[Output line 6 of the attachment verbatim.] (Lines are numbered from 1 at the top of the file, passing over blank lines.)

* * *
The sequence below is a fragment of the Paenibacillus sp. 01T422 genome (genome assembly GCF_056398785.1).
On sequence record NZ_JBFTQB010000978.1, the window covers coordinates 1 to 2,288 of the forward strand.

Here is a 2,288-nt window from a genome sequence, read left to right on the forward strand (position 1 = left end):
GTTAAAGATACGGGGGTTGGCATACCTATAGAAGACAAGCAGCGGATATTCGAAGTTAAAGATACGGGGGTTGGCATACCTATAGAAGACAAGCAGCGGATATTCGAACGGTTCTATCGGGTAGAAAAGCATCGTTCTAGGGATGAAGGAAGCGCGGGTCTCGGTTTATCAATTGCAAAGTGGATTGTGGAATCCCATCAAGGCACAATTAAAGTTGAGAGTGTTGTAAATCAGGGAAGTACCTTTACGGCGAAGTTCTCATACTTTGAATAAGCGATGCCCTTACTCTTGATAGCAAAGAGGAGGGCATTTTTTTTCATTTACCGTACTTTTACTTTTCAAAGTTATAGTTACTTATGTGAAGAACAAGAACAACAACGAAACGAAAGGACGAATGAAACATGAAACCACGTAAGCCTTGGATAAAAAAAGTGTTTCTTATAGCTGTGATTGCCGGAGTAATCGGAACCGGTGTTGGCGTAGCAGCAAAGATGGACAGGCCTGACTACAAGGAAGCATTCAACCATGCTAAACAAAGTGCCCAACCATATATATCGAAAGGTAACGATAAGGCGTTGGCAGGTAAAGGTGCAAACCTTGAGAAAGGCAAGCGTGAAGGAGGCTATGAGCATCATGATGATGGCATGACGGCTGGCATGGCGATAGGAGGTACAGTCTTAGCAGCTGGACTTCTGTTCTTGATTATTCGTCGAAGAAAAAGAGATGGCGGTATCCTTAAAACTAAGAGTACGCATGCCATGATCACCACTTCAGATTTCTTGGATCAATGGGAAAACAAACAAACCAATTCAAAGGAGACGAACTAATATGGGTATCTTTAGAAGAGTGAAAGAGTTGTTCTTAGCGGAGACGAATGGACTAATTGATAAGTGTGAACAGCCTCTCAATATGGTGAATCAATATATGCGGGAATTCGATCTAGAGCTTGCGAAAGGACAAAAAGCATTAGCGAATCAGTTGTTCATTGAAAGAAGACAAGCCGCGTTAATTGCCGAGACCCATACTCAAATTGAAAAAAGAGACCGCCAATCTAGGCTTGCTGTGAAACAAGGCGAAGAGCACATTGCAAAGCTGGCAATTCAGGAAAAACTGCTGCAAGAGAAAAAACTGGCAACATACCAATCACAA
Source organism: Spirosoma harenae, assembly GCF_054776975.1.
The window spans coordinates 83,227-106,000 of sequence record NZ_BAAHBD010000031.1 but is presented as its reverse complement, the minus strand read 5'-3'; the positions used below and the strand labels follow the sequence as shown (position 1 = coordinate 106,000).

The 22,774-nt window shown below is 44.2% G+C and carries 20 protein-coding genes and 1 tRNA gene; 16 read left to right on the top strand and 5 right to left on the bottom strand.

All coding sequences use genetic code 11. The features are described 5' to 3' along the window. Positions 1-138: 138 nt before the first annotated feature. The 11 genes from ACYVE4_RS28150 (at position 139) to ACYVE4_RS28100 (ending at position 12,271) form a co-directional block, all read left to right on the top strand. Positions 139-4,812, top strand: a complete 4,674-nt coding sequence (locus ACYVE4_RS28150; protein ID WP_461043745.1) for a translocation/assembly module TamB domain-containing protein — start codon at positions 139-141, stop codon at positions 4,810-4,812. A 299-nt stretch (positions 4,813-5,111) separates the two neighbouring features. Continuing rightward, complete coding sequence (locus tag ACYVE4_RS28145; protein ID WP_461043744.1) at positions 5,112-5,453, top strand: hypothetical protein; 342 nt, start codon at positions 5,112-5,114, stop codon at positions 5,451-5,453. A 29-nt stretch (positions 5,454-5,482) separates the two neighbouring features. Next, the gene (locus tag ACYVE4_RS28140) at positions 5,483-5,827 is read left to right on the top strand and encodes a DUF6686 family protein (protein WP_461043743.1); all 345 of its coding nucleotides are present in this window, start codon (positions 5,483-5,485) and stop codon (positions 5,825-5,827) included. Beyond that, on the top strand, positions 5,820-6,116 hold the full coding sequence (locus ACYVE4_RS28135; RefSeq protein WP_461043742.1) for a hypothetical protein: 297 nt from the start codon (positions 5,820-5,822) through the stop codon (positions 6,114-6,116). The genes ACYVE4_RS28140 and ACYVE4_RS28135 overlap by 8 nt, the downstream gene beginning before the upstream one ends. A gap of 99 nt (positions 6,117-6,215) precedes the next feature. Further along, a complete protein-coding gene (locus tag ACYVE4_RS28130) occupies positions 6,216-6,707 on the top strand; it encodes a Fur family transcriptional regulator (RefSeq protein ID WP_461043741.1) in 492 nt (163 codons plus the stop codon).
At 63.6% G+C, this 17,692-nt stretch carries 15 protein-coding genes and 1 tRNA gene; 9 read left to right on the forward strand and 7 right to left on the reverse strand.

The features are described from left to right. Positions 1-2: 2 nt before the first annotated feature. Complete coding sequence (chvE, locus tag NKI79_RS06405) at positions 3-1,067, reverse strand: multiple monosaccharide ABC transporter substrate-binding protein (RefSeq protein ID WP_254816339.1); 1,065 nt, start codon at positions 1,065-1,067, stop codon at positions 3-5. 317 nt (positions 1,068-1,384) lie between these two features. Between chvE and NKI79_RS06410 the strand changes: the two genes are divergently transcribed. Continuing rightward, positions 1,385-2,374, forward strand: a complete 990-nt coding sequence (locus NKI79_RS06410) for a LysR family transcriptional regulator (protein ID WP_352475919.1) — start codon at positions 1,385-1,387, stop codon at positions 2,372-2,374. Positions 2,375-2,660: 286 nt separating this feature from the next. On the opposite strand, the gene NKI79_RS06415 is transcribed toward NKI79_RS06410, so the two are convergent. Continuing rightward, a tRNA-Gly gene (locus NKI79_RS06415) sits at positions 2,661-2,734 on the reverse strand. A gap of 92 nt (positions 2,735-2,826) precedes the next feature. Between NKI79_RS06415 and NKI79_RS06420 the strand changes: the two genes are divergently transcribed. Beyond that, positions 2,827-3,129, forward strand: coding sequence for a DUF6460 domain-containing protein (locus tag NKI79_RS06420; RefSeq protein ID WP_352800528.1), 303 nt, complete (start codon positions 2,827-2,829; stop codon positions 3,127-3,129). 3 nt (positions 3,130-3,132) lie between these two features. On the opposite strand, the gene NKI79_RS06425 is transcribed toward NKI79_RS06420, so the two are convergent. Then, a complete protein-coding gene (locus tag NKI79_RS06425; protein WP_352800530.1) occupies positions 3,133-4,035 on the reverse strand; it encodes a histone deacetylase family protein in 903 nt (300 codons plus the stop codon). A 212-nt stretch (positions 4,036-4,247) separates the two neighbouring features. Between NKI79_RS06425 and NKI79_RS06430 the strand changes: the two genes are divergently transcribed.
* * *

The window spans coordinates 83,227-106,000 of sequence record NZ_BAAHBD010000031.1 but is presented as its reverse complement, the minus strand read 5'-3'; the positions used below and the strand labels follow the sequence as shown (position 1 = coordinate 106,000).